8. Ellen does not believe in the church's version of God. "Chickenshit is what I would say" [p. 96], she says of Nadine's version of Heaven. But she does have her own version of God, and speaks to him on occasion. What sort of relationship does she have with the deity? What kind of deity is hefair or strict? Accessible or inaccessible? Forgiving or unforgiving? How much of his character derives from the traditional God about whom the church has taught her?
9. The society around Ellenparticularly her mother's familytries to make her feel guilty about many of her actions, even, in the case of her mama's mama, about her very existence. To what degree does Ellen share the feeling that she herself is guilty? Are the acts she feels guilty about the same ones she is blamed for by the people around her? She seems deeply concerned with the idea of personal atonement. What are her feelings about atonement and how does she herself atone by the end of the novel?
10. Money and the good and bad effects of having it or not having it are a recurring issue in Ellen Foster. Ellen baldly states, "All I really cared about accumulating was money. I saved a bundle" [p. 61]. In the book, economic status is often integrated into character descriptions or included in the rationale for characters' actions. How does Gibbons depict money as a force in people's lives? Is money, in and of itself, deemed to be either good or evil?
11. In Ellen Foster, Kaye Gibbons has chosen not to use quotation marks for dialogue. Look at passages like the ones on pages 32; 47 and 48; and 1
12. How do you know who is speaking? Are we listening only to Ellen, or listening in on a private conversation? How does the author's decision not to use quotation marks affect the reading experience?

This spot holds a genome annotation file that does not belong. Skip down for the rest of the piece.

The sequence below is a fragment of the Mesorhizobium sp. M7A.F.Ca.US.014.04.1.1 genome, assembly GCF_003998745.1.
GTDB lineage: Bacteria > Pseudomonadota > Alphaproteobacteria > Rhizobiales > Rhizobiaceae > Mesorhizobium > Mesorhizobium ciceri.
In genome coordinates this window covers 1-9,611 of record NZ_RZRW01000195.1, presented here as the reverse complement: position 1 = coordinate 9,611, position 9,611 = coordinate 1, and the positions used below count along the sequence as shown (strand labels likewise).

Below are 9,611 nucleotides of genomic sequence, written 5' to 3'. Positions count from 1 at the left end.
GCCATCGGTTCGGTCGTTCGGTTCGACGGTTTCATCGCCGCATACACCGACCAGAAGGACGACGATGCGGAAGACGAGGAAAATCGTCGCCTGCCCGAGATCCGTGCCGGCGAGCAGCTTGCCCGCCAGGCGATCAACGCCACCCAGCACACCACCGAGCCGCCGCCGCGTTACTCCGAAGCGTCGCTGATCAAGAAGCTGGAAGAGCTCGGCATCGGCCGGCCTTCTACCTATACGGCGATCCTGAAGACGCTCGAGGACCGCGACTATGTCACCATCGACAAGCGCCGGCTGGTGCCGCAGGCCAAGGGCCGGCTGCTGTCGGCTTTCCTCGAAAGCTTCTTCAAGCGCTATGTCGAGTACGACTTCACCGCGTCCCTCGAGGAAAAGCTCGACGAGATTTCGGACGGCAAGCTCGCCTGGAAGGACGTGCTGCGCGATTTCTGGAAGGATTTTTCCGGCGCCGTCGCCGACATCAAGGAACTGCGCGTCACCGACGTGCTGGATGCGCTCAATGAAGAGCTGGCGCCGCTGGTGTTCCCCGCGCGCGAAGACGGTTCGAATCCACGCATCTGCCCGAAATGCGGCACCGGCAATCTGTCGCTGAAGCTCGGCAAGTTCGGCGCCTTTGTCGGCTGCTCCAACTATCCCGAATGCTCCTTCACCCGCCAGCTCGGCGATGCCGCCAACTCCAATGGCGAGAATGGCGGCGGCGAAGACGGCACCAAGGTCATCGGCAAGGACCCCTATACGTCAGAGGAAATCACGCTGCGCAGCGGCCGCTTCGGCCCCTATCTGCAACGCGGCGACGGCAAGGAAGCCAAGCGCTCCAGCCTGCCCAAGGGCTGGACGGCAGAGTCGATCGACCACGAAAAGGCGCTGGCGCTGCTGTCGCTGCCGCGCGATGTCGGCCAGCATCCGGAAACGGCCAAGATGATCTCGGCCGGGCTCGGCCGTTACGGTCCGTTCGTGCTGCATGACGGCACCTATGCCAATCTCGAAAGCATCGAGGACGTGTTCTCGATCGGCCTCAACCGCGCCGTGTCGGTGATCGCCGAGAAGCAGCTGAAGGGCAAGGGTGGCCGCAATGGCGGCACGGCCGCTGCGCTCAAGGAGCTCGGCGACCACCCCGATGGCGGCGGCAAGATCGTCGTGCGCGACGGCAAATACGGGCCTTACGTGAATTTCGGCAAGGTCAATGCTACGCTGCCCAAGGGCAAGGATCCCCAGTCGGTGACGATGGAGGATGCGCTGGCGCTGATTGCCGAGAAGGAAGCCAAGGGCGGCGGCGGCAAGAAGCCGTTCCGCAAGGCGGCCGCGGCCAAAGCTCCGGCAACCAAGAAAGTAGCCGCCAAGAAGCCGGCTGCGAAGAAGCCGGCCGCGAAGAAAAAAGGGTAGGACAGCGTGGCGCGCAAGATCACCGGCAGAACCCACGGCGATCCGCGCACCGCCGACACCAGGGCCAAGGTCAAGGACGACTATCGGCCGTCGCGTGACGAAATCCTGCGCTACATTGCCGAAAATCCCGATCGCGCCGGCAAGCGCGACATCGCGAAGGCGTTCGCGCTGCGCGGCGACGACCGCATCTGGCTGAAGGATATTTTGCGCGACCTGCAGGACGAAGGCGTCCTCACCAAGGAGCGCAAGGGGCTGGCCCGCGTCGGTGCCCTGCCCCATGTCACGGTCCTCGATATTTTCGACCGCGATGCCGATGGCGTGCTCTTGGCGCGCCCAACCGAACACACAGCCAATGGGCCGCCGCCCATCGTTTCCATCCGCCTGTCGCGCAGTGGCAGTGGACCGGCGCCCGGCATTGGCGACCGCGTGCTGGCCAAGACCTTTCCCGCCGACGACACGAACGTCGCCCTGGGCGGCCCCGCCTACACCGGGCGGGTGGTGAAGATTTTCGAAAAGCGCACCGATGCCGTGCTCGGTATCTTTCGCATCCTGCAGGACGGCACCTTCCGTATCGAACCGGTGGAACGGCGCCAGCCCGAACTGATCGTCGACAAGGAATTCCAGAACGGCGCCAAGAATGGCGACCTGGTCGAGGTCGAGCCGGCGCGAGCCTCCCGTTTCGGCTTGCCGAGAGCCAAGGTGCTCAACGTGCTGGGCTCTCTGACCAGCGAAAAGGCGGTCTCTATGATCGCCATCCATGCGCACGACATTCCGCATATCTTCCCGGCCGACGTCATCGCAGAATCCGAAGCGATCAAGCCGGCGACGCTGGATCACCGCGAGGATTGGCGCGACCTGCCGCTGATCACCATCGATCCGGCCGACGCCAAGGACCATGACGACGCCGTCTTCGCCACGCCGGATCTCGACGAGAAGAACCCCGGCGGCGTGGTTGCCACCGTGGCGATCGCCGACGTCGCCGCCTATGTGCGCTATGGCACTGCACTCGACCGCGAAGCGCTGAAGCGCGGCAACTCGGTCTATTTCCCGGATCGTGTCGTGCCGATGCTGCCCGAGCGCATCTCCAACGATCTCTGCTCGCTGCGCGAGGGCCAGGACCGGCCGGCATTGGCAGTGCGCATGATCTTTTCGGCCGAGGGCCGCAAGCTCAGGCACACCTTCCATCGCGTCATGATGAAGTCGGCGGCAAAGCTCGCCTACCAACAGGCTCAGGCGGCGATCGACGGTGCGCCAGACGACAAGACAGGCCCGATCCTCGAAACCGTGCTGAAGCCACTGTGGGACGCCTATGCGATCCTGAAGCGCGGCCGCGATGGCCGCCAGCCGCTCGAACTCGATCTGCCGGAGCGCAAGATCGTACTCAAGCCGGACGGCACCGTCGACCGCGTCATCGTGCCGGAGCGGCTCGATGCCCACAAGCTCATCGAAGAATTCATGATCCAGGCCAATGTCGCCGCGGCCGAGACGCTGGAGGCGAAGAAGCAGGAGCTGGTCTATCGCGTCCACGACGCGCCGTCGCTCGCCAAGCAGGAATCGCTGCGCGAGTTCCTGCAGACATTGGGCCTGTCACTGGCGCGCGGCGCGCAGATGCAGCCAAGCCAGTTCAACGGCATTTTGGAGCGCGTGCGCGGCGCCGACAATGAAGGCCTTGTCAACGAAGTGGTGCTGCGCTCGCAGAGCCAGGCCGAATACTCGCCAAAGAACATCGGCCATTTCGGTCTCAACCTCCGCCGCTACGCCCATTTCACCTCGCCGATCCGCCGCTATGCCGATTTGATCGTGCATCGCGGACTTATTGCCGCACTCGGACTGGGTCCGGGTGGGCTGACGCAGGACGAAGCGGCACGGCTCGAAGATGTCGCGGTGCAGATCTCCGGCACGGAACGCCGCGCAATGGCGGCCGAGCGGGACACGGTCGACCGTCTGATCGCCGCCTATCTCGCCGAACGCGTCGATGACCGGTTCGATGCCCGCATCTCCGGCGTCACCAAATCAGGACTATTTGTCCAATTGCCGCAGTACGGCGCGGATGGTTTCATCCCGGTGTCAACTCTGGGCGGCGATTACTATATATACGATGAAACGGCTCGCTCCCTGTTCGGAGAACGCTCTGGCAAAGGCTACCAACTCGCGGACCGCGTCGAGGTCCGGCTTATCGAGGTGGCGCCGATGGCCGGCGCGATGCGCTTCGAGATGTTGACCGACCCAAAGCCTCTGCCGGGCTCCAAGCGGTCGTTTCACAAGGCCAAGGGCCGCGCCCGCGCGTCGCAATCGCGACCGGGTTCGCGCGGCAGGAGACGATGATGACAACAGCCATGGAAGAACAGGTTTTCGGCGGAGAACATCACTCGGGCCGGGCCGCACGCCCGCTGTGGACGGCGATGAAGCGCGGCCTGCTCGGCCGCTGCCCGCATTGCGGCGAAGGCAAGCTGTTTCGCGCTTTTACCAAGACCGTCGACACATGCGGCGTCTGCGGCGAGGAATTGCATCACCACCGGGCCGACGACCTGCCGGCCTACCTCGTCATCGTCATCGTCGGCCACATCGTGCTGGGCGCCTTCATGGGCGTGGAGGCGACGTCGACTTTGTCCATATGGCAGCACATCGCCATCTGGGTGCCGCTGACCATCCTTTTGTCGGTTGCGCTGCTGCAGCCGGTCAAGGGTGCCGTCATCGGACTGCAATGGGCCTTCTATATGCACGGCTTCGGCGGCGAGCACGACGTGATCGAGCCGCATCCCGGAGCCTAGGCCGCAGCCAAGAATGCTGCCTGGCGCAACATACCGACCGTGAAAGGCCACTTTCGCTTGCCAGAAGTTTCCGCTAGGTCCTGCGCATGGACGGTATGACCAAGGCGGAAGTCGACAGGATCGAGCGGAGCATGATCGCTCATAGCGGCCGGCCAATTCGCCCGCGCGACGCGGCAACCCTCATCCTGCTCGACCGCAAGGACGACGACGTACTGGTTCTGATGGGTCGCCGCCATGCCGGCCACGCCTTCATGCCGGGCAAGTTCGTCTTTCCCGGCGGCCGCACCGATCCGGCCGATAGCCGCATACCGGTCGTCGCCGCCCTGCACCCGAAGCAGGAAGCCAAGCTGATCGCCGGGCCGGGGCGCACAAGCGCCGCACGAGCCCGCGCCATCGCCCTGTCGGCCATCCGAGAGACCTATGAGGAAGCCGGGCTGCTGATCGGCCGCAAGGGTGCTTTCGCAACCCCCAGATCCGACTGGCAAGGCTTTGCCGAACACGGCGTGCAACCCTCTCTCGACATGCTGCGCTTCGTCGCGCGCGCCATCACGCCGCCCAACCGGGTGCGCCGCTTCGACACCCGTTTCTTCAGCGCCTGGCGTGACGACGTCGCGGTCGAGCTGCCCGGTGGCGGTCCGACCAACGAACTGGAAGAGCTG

12. "Dora, let me tell you a thing or two," Ellen says. "There is no Santa Claus" [p. 107]. Yet, on Christmas Eve, Ellen longs to hear something landing on the roof. Having been deprived of her own childhood illusions, she hates Dora for retaining all of hers, but in spite of Starletta's happy Christmas and her toys, Ellen does not hate Starletta. What is the difference between Dora's and Starletta's innocent belief in Santa Claus? What does the Christmas scene as a whole say about the characters of Dora and Nadine? What does it say about family, childhood, innocence, and celebration?
13. What does Ellen's encounter with the school psychiatrist tell us about Ellen? What does it tell us about the psychiatrist and the kind of therapy he practices? How effective is the therapy as a tool for dealing with children like Ellen? Is it the psychiatrist's personal defects that keep it from working with Ellen, or would it be equally ineffective no matter who the practitioner was?
14. Two of the primary metaphors that recur throughout the novel are the magician and the microscope. What do you think each symbolizes? Who is the magician? How do his "appearances" after the deaths of Ellen's mother and father affect her internalization of the events? Why does the novel's diction change so markedly during these passages?
15. Why has Gibbons chosen the quotation from Emerson's Self-Reliance to begin her novel? How does the quotation relate to the text, to the character of Ellen, and to Gibbons's stated and implied themes? What has the novel itself to say about the attribute of self-reliance? Do you find that the novel's focus upon that quality places it within a particular tradition of American literature? What other American novels does Ellen Foster echo? If you have read Mark Twain's Huckleberry Finn, can you compare the two novels? Would it be fair to say that Ellen Foster is a female version of that very masculine story? How does the concept of "self-reliance" mold both books?